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Friday, 5 December 1986
Page: 3574

(Question No. 1331)


Senator Collard asked the Minister representing the Minister for Arts, Heritage and Environment, upon notice, on 20 August 1986:

(1) Has the Alan Fletcher Research Station in Queensland successfully concluded trials on a gall fly for the biological control of mist flower.

(2) Has the said gall fly successfully met Australian quarantine requirements.

(3) Has the Australian National Parks and Wildlife Service requested further tests before the gall fly can be released; if so why.

(4) Can the Minister for Arts, Heritage and Environment ensure that any decision to release the gall fly is expedited and give an early indication of when he expects such a decision, recognising the rate at which mist flower is spreading, and that currently the only method of control is by chemicals such as ``Round Up'' and ``AF 302''.


Senator Ryan —The Minister for Arts, Heritage and Environment has provided the following answer to the honourable senator's question:

(1) I understand that the Alan Fletcher Research Station in Queensland has concluded tests on the gall fly Procecidochares alani for the biological control of mist flower Ageratina riparia.

(2) The Australian Animal Health and Quarantine Service has advised that it has notified the Alan Fletcher Research Station that P. alani has met quarantine requirements and may be released from quarantine.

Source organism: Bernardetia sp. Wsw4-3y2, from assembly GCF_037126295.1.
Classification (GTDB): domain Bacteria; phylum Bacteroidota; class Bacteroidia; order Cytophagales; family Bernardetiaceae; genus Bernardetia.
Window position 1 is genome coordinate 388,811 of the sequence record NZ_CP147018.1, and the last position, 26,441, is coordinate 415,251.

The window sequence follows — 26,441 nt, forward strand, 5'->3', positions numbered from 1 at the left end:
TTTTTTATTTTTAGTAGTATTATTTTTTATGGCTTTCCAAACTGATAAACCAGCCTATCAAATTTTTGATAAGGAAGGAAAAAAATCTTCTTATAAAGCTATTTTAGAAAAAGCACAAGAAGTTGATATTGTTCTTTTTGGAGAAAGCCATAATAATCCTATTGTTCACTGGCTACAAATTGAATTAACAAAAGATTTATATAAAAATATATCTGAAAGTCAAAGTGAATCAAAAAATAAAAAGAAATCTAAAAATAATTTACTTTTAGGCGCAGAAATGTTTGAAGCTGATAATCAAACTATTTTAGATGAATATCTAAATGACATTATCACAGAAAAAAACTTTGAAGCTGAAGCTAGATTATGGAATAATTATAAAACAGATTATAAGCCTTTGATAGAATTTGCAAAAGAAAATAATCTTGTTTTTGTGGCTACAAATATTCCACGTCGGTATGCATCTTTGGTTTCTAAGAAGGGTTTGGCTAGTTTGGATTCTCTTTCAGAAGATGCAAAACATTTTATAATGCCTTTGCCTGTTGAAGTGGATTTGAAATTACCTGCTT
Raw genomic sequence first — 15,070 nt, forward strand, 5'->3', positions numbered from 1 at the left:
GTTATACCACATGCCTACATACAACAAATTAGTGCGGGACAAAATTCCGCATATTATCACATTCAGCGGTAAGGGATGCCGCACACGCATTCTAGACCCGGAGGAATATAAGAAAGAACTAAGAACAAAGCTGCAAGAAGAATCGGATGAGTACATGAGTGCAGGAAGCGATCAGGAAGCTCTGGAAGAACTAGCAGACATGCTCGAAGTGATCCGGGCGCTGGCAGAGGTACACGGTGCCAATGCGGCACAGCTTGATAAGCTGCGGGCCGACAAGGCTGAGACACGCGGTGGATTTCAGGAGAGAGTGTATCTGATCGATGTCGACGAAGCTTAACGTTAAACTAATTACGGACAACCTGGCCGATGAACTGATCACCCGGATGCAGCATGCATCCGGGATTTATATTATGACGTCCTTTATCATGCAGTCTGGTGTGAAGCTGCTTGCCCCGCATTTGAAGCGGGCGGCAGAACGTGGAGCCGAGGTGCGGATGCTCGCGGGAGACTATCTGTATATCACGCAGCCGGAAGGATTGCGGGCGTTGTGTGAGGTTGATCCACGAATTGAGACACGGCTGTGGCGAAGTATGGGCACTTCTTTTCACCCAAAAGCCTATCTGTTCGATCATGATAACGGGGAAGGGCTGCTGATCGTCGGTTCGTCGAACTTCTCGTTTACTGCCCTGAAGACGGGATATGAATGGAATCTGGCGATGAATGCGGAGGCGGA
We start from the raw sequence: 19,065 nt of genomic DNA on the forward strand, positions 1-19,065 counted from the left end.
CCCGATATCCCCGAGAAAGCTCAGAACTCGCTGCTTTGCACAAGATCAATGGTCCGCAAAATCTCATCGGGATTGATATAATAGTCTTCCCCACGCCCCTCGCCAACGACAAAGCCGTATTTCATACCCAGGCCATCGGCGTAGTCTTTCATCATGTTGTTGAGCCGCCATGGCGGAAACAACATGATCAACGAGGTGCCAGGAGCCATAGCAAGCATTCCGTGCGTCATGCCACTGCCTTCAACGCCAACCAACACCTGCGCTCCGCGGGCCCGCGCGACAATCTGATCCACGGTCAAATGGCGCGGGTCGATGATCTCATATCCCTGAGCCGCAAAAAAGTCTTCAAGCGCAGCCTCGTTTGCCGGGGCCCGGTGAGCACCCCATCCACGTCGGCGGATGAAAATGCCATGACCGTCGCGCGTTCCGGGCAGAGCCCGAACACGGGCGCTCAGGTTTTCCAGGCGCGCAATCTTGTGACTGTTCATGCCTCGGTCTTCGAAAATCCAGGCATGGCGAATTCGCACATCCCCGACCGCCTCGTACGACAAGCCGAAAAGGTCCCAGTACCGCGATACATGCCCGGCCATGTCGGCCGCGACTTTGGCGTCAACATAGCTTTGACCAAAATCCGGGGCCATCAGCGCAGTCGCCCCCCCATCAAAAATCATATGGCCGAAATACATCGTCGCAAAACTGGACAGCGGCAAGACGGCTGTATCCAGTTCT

(3) No. The Australian National Parks and Wildlife Service (ANPWS) sought the advice of all State and Territory conservation agencies on the results obtained from the host-specificity tests conducted on P. alani. Both Queensland and New South Wales National Parks and Wildlife Services informed ANPWS that they wished to see host-specificity tests conducted on a wider range of species before approval to release P. alani was given. ANPWS wrote to the Alan Fletcher Research Station advising of the concerns expressed by those agencies.

The Research Station advised ANPWS that some of the additional tests were not necessary but that it would conduct host-specificity tests on some of the species suggested. Results of these tests were received by ANPWS on the 12 September 1986.

(4) ANPWS has provided these results to the Queensland and New South Wales National Parks and Wildlife Services and both Services have advised ANPWS that they have no objection to the release of P. alani in Australia. Based on this advice, ANPWS has written to the Alan Fletcher Research Station approving the release of P. alani.